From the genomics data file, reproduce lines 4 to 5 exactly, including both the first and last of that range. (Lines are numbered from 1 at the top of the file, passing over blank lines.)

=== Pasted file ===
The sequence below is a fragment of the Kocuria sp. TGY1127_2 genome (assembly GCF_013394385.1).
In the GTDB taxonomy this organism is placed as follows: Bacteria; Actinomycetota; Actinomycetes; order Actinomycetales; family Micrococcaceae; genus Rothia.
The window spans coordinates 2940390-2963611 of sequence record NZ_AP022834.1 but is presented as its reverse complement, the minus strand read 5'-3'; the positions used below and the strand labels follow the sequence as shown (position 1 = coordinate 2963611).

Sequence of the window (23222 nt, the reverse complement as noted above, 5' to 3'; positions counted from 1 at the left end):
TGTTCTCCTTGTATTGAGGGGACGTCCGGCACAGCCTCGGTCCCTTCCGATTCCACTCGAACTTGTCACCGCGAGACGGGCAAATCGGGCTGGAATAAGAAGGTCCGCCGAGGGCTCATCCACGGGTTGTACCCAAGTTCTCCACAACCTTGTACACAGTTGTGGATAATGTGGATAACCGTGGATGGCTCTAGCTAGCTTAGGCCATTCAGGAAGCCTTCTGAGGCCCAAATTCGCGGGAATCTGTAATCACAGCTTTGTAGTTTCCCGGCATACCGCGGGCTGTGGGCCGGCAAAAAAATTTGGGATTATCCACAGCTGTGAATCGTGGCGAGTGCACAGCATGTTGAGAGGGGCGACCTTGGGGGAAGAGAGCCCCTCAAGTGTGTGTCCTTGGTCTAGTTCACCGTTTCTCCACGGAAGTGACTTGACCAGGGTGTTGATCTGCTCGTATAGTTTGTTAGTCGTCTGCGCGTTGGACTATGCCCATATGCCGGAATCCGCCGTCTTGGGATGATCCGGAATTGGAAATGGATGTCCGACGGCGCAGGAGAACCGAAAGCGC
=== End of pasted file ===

Sequence of the window (23222 nt, the reverse complement as noted above, 5' to 3'; positions counted from 1 at the left end):
TGTTCTCCTTGTATTGAGGGGACGTCCGGCACAGCCTCGGTCCCTTCCGATTCCACTCGAACTTGTCACCGCGAGACGGGCAAATCGGGCTGGAATAAGAAGGTCCGCCGAGGGCTCATCCACGGGTTGTACCCAAGTTCTCCACAACCTTGTACACAGTTGTGGATAATGTGGATAACCGTGGATGGCTCTAGCTAGCTTAGGCCATTCAGGAAGCCTTCTGAGGCCCAAATTCGCGGGAATCTGTAATCACAGCTTTGTAGTTTCCCGGCATACCGCGGGCTGTGGGCCGGCAAAAAAATTTGGGATTATCCACAGCTGTGAATCGTGGCGAGTGCACAGCATGTTGAGAGGGGCGACCTTGGGGGAAGAGAGCCCCTCAAGTGTGTGTCCTTGGTCTAGTTCACCGTTTCTCCACGGAAGTGACTTGACCAGGGTGTTGATCTGCTCGTATAGTTTGTTAGTCGTCTGCGCGTTGGACTATGCCCATATGCCGGAATCCGCCGTCTTGGGATGATCCGGAATTGGAAATGGATGTCCGACGGCGCAGGAGAACCGAAAGCGC